“Africa needs a new generation of farmer co-operatives to promote and facilitate the development of local and inclusive agribusiness”, says this policy brief. To get there, side-selling by member-farmers will have to stop, it adds.

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Better attitudes to women in business

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Better attitudes to women in business

Gender Advisory and Knowledge Services

Attitudes “are key in determining women entrepreneurs’ marginalised position in the marketplace”, says this pan-African report. “Discriminatory practices, constraining norms and stereotypes on what is ‘appropriate’” must therefore be challenged, it concludes.

World Bank Group

“Engaging spouses and other male household members has the potential to shift the household division of labour, and to change norms and behaviours”, according to this Africa-wide report. Programmes for women entrepreneurs should also account for their differential endowments, it adds.

Africa Growth Initiative at Brookings

“For successful interventions to be transformative, they need to move beyond basic access to financial and human capital and also tackle central psychological, social, and skills constraints on women entrepreneurs”, says this global policy brief. Challenging gender identity roles is a “pivotal component to any intervention”, it adds.

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Links to bigger markets: value chains, nearby towns

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Links to bigger markets: value chains,
nearby towns

SABMiller with CARE International, Harvard Kennedy School and Business Fights Poverty

Value chain collaboration boosts micro-enterprises’ long-term sustainability, helping them gain access to information, finance, infrastructure and more, says this global report. At the same time, “micro-enterprises can help make supply chains more resilient, strengthen distribution, expand markets, and grow revenues”.

International Labour Organization

“Limited resources and capacity make it difficult for small enterprises to become suppliers to larger firms, compete in value chains and enter higher-value markets”, according to this global briefing paper. Co-operatives and businesses associations can help even the playing the field.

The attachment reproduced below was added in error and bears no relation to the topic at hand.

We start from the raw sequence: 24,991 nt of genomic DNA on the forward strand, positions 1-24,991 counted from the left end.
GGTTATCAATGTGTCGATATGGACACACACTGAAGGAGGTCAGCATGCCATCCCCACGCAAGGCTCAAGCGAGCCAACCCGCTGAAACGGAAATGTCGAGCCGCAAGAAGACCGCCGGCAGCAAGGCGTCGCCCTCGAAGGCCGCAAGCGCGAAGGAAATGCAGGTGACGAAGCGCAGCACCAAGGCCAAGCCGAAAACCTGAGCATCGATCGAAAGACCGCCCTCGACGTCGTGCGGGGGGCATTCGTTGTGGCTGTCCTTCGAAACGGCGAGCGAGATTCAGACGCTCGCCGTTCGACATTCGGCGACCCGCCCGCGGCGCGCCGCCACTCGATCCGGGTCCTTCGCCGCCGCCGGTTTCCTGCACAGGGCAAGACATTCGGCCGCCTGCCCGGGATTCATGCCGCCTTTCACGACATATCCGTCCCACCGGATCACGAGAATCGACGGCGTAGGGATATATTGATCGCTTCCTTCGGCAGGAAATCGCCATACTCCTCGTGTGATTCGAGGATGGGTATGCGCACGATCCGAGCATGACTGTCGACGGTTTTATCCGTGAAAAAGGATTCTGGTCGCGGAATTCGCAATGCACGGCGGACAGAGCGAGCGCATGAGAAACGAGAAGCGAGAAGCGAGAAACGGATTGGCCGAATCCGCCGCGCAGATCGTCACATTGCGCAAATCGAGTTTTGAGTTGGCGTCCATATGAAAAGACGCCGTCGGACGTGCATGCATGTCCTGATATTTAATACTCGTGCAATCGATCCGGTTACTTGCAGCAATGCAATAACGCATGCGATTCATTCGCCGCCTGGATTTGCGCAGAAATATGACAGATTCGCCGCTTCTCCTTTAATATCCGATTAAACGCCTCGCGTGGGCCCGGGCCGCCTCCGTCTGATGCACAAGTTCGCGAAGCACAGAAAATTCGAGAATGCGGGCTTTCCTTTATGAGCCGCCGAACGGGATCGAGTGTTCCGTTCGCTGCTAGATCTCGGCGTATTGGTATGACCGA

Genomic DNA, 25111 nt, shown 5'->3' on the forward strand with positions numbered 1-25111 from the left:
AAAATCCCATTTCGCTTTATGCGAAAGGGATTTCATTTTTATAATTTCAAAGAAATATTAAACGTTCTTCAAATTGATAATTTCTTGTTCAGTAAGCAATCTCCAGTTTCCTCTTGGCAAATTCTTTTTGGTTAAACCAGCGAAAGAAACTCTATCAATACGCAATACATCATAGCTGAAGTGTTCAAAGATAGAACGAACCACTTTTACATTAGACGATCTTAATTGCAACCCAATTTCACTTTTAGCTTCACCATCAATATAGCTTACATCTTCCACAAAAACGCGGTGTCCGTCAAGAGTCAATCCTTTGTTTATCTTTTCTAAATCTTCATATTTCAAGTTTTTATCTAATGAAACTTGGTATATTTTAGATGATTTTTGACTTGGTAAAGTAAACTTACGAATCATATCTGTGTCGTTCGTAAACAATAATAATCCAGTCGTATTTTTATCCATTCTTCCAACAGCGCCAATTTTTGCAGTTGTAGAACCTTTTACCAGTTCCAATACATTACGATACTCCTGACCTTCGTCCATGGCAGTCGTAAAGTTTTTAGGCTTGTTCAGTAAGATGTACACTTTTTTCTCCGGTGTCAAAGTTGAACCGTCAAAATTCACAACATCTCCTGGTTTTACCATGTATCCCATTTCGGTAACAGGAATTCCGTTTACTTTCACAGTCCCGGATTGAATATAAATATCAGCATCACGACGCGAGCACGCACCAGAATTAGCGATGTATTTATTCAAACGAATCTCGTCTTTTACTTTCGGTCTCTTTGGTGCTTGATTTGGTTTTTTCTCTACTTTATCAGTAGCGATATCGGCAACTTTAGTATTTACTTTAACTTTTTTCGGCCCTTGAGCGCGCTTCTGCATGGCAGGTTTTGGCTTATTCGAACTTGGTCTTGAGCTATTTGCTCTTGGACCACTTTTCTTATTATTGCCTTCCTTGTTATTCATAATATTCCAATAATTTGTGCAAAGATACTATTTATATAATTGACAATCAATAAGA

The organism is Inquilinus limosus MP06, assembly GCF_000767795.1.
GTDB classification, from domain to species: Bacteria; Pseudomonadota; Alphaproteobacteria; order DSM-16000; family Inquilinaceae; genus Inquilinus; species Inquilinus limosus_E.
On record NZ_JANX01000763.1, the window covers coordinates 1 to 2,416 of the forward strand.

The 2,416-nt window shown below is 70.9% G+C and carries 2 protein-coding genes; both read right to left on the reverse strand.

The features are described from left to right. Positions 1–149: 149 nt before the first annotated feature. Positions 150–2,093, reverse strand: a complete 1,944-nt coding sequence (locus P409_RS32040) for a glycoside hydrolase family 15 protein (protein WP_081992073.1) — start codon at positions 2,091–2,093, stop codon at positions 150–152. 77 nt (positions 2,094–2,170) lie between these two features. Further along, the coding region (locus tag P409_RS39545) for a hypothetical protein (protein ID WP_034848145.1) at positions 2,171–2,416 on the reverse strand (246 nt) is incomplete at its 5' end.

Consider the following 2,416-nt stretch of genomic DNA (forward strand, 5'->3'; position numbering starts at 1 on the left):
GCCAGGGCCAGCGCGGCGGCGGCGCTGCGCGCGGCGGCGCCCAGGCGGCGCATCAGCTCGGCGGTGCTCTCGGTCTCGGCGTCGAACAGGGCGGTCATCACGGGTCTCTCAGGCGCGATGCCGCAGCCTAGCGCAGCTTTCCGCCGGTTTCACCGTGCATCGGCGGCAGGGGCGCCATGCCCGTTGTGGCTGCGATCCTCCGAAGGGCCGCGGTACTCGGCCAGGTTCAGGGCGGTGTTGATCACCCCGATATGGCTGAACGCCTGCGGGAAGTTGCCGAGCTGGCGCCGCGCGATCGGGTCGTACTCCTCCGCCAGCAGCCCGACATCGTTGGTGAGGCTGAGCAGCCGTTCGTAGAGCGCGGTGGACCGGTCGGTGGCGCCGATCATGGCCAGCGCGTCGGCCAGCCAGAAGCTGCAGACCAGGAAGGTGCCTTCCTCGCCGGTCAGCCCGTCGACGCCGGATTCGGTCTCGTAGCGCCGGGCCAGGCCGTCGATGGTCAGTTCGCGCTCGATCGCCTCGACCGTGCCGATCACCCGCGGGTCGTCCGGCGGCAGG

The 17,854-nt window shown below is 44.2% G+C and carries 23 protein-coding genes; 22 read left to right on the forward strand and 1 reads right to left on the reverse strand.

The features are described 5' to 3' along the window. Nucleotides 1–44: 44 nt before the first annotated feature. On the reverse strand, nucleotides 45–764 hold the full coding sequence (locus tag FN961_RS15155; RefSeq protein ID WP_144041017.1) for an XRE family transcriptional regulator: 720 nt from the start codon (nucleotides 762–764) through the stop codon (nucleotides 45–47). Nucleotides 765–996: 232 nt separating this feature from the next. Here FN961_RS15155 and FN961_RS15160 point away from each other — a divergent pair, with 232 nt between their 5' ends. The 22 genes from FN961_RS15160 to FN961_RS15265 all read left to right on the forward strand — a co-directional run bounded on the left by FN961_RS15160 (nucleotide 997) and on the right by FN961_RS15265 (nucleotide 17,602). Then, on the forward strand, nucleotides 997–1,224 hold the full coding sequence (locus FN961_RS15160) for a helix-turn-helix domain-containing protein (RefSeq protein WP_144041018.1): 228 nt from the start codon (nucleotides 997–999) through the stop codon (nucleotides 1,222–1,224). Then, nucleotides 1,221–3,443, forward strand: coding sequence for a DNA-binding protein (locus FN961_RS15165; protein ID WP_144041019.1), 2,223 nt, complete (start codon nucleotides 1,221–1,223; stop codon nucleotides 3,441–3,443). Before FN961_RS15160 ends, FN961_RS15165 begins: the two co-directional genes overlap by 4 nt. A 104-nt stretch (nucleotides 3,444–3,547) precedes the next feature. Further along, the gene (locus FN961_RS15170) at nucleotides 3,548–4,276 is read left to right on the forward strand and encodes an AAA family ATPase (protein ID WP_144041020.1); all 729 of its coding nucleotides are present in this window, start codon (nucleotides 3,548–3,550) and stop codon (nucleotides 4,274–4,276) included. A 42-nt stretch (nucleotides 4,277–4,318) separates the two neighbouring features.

CARE International

“Value chain initiatives need to consider and build in replicability, and the potential to scale up, from the start”, according to this global report. “Only by working together in this way can we lift millions, rather than thousands, of people out of poverty”.

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Financially strong families

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Financially strong families

SEEP Network

“Savings groups create a flexible safety net for participants and build household resiliency” against shocks, says this survey of seven major randomised control trials from across Africa. “Increased food security in treatment areas [also] demonstrates evidence of increased resilience”.

Proceedings of the National Academy of Sciences of the United States of America

Savings groups boost members’ “resilience to shocks”, according to this clustered randomised evaluation from Ghana, Malawi and Uganda. The report also notes positive impacts on business growth and direct financial inclusion.

Gender Advisory and Knowledge Services

“Microfinance projects can reduce household vulnerability,” says this Africa-wide report. But without additional efforts to transform women’s decision-making power and help them “cope with insecurities at home”, household vulnerability cannot be completely eliminated, it says.

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Women with money from business and influence at home

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Women with money from business and
influence at home

World Relief

Women who participate in Self-Help Groups “have an increased role in financial decision-making, due both to the money their businesses earn and because of the financial management skills they learn through their savings group”, according to this study conducted in Rwanda and Malawi. “Women report experiencing more decision-making power in their household through two different avenues: first, women report their husbands begin to include them in all sizes of financial decisions and, second, they have an increased ability to make some decisions, especially smaller ones, on their own.”

Catholic Relief Services

Self-Help Groups have “considerable positive impacts on women’s self-efficacy in terms of greater self-confidence, self-determination, and knowledge”, says this Malawi-based study. “With enhanced internal empowerment, many women’s decision-making and purchasing power increased at the household level”.

The Campbell Collaboration

“Women’s experiences suggested that the positive effects of Self-Help Groups on economic, social, and political empowerment run through several channels including: familiarity with handling money and independence in financial decision-making; solidarity; improved social networks; and respect from the household and other community members”, according to this global systematic review.

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Less poverty. Transformed lives. Brighter futures